I was too preoccupied with diabetes and its demands both outer and inner to enjoy my new junior high school experience the way I was planning to do; there were just too many things on my mind, too many things to get accustomed to doing...and not doing. The big clocks on the walls of the classrooms were watched diligently; pills had to be taken on time, food eaten, and the embarrassment of piss testing made other activities that required concentration difficult. I was put in the creative writing class for the seventh grade because I was smart, not very good in math, and read a lot. I really don’t remember doing or having to do anything much creative. At the time I had no idea that writing would end up being not only a lifeline, but an umbilical cord into the past.
One day a friend of mine in school asked me to go into the bathroom with him. I didn’t have to piss or anything, so I asked him why.
“I wanna show you something,” was all he said. He was a short, thin, freckled face kid with a mop of red hair.
“OK,” I replied. I was curious. Inside, he did a fast scan of the bathroom, satisfied that we were the only ones there, went over to one of the urinals. He unzipped his fly and rolled out this incredibly long and thick cock. I mean he could put out fires with his schlong. “Holy shit,” I said to myself. I imagined my short dick, and felt worse.
“Watch this,” he said, and began to stroke it.
It became longer, hard, and red. I felt my face flush.
“Can you do this?”
“I don’t think so.”
“Watch,” he said, his face grinning up. It didn’t take long for a white substance to shoot from the head of his dick.
“Scum,” he said, “feels good, too; you should try it.”
He wiped off, and we left.
“Try it, try it when you get home.”
“I will.” I dragged my ass home that day, exhausted.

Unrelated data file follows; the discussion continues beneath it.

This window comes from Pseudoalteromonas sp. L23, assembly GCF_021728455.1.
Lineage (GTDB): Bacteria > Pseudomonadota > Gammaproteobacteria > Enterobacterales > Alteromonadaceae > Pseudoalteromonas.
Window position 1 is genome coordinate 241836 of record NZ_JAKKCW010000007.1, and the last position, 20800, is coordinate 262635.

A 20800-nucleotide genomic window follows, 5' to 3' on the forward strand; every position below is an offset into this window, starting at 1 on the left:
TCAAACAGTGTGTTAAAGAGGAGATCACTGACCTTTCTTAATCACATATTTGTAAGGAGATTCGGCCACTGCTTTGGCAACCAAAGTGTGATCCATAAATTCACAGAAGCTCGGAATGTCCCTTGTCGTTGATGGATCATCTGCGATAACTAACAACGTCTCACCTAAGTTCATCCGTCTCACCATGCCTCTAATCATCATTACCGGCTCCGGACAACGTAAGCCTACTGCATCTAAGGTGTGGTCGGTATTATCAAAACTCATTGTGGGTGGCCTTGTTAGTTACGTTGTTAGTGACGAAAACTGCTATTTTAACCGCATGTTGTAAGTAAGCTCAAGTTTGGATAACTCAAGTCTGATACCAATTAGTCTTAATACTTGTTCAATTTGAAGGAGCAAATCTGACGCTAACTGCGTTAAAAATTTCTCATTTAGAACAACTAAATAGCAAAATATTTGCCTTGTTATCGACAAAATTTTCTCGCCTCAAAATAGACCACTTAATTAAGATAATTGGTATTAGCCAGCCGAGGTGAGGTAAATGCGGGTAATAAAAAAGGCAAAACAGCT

When I got home and had to test my piss, I tried to pull my small dick once or twice. It didn’t work. It took me two or three years to yank it again.
Sometime that spring, I was brought to this new home in Seagate, Coney Island. Too much had happened to me this past year. My head was spinning. “What about all my friends?”
“Oh, you’ll make new friends. Besides, you can still visit your other friends, and they can come here.”
“But it’s far,” I lamented.
“Don’t worry, Norman,” mom said, trying to be soothing but not quite hitting the right note.
Somewhere I heard that phrase before.
pgs 11-16: From: JUNK SICK: CONFESSIONS OF AN UNCONTROLLED DIABETIC
Published by Norman Savage at Smashwords
Copyright Norman Savage 2010
Greenwich Village, 2015
Sunday, July 26, 2015
Poetry is not an expression of personality.
It is an escape from personality. It is not an outpouring
of emotion. It is a suppression of emotion--
but, of course, only those who have personality
and emotions can ever know what it means
to want to get away from those things.
-The Sacred Wood
After the womb,
We’re all tourists.
WHEN I WAS YOUNG, WHO KNEW SHIT...ABOUT DYING?
If I could only live at the pitch that is near madness
When everything is as it was in my childhood
Violent,vivid, and of infinite possibility:
That the sun and the moon broke over my head.
I was eleven, lucky eleven. And I was “husky.” You didn’t say “fat” in 1958, not if you were fat and Jewish. At least grandmothers and clothing store owners never called it that, not if they were smart that is. Faye, my grandmother, would say, “I’m the one who’s fat, I’m like a house, but not him; if he were fat then I’d worry.”
My father was a big-boned Cadillac man, a disappointed gangster at heart. He breathed heavy and fought fat most of his life, usually losing in the caloric wars. He inherited his mother’s dominant gene, food...both selling it and eating it. Kafka knocks, enter the madman.
Annie, my mom, always teetering toward fat, remained on the border. Perhaps her particular masochism and guilt commingled in such a way they channeled misery into a narcissistic and dangerous love that shed inner weight which always threatened to drip from her put-upon flesh. Quick to laugh and quick to yell, she hawked her kids with equal parts of love, suspicion, and abandon.
The last member in our emotional quartet was my brother, Bobby, born puny and sick; a stomach disorder put him in a hospital shortly after birth. The fat gene saved him. He survived to grow as tall as the other males, thin at first, then fat, again thin, and the last I saw him, fat; six and a half years separated us chronologically and an ocean of history carves our distance now.
Born in Greenpoint, Brooklyn, the first real memory I have is sitting on a wooden bloodstained butcher block table that held I don’t know how many tons of meat and poultry. I’d eat fresh “chop” meat that came from the innards of a steel hand-ground strainer; the red meat sliding like strands of spaghetti into the thick wax paper held in the fleshy hands of a mustached butcher. The meat was cold, rich, thick and delicious. The narrow “Mom & Pop” deli was our 21 Club... our steak tartare was without the egg, the Worchester sauce, money, pretense, cachet, sophistication, and boundaries.